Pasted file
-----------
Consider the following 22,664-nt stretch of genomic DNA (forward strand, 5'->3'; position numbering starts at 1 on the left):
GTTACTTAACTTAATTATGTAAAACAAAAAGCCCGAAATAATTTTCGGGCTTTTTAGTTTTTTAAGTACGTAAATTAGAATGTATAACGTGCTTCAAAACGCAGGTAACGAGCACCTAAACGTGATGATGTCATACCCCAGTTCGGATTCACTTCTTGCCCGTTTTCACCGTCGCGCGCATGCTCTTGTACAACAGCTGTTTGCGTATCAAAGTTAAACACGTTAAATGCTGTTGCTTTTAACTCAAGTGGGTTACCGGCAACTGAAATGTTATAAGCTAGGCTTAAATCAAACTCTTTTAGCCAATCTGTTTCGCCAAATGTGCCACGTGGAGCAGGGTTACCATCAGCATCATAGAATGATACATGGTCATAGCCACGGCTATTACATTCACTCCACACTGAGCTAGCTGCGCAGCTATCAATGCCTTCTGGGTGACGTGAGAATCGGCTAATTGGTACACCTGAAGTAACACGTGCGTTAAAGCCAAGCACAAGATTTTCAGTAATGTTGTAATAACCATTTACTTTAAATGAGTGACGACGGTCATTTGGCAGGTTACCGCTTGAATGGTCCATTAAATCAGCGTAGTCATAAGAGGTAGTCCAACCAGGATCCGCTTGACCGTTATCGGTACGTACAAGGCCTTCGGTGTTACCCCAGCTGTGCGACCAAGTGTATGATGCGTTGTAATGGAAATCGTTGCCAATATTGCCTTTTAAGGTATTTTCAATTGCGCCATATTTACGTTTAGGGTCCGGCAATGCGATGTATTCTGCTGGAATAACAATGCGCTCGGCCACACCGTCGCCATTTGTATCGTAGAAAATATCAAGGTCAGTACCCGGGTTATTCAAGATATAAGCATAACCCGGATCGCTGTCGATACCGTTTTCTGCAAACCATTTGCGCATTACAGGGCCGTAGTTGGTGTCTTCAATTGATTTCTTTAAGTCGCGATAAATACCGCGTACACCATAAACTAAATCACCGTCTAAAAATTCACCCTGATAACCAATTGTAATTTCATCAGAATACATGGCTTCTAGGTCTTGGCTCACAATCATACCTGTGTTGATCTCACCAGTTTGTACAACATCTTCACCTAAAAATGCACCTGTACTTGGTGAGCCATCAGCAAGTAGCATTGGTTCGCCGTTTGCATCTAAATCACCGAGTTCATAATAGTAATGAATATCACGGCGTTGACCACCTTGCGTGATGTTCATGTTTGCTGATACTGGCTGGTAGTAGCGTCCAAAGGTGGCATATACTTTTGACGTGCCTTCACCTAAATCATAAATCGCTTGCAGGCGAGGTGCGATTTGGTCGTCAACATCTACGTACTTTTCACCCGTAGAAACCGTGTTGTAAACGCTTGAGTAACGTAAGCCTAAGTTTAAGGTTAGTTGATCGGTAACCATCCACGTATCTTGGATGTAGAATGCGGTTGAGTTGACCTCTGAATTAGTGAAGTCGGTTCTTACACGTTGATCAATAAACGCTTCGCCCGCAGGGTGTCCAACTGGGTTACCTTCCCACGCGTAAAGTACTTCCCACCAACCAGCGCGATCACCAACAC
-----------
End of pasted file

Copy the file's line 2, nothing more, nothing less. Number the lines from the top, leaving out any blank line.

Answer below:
GTTACTTAACTTAATTATGTAAAACAAAAAGCCCGAAATAATTTTCGGGCTTTTTAGTTTTTTAAGTACGTAAATTAGAATGTATAACGTGCTTCAAAACGCAGGTAACGAGCACCTAAACGTGATGATGTCATACCCCAGTTCGGATTCACTTCTTGCCCGTTTTCACCGTCGCGCGCATGCTCTTGTACAACAGCTGTTTGCGTATCAAAGTTAAACACGTTAAATGCTGTTGCTTTTAACTCAAGTGGGTTACCGGCAACTGAAATGTTATAAGCTAGGCTTAAATCAAACTCTTTTAGCCAATCTGTTTCGCCAAATGTGCCACGTGGAGCAGGGTTACCATCAGCATCATAGAATGATACATGGTCATAGCCACGGCTATTACATTCACTCCACACTGAGCTAGCTGCGCAGCTATCAATGCCTTCTGGGTGACGTGAGAATCGGCTAATTGGTACACCTGAAGTAACACGTGCGTTAAAGCCAAGCACAAGATTTTCAGTAATGTTGTAATAACCATTTACTTTAAATGAGTGACGACGGTCATTTGGCAGGTTACCGCTTGAATGGTCCATTAAATCAGCGTAGTCATAAGAGGTAGTCCAACCAGGATCCGCTTGACCGTTATCGGTACGTACAAGGCCTTCGGTGTTACCCCAGCTGTGCGACCAAGTGTATGATGCGTTGTAATGGAAATCGTTGCCAATATTGCCTTTTAAGGTATTTTCAATTGCGCCATATTTACGTTTAGGGTCCGGCAATGCGATGTATTCTGCTGGAATAACAATGCGCTCGGCCACACCGTCGCCATTTGTATCGTAGAAAATATCAAGGTCAGTACCCGGGTTATTCAAGATATAAGCATAACCCGGATCGCTGTCGATACCGTTTTCTGCAAACCATTTGCGCATTACAGGGCCGTAGTTGGTGTCTTCAATTGATTTCTTTAAGTCGCGATAAATACCGCGTACACCATAAACTAAATCACCGTCTAAAAATTCACCCTGATAACCAATTGTAATTTCATCAGAATACATGGCTTCTAGGTCTTGGCTCACAATCATACCTGTGTTGATCTCACCAGTTTGTACAACATCTTCACCTAAAAATGCACCTGTACTTGGTGAGCCATCAGCAAGTAGCATTGGTTCGCCGTTTGCATCTAAATCACCGAGTTCATAATAGTAATGAATATCACGGCGTTGACCACCTTGCGTGATGTTCATGTTTGCTGATACTGGCTGGTAGTAGCGTCCAAAGGTGGCATATACTTTTGACGTGCCTTCACCTAAATCATAAATCGCTTGCAGGCGAGGTGCGATTTGGTCGTCAACATCTACGTACTTTTCACCCGTAGAAACCGTGTTGTAAACGCTTGAGTAACGTAAGCCTAAGTTTAAGGTTAGTTGATCGGTAACCATCCACGTATCTTGGATGTAGAATGCGGTTGAGTTGACCTCTGAATTAGTGAAGTCGGTTCTTACACGTTGATCAATAAACGCTTCGCCCGCAGGGTGTCCAACTGGGTTACCTTCCCACGCGTAAAGTACTTCCCACCAACCAGCGCGATCACCAACAC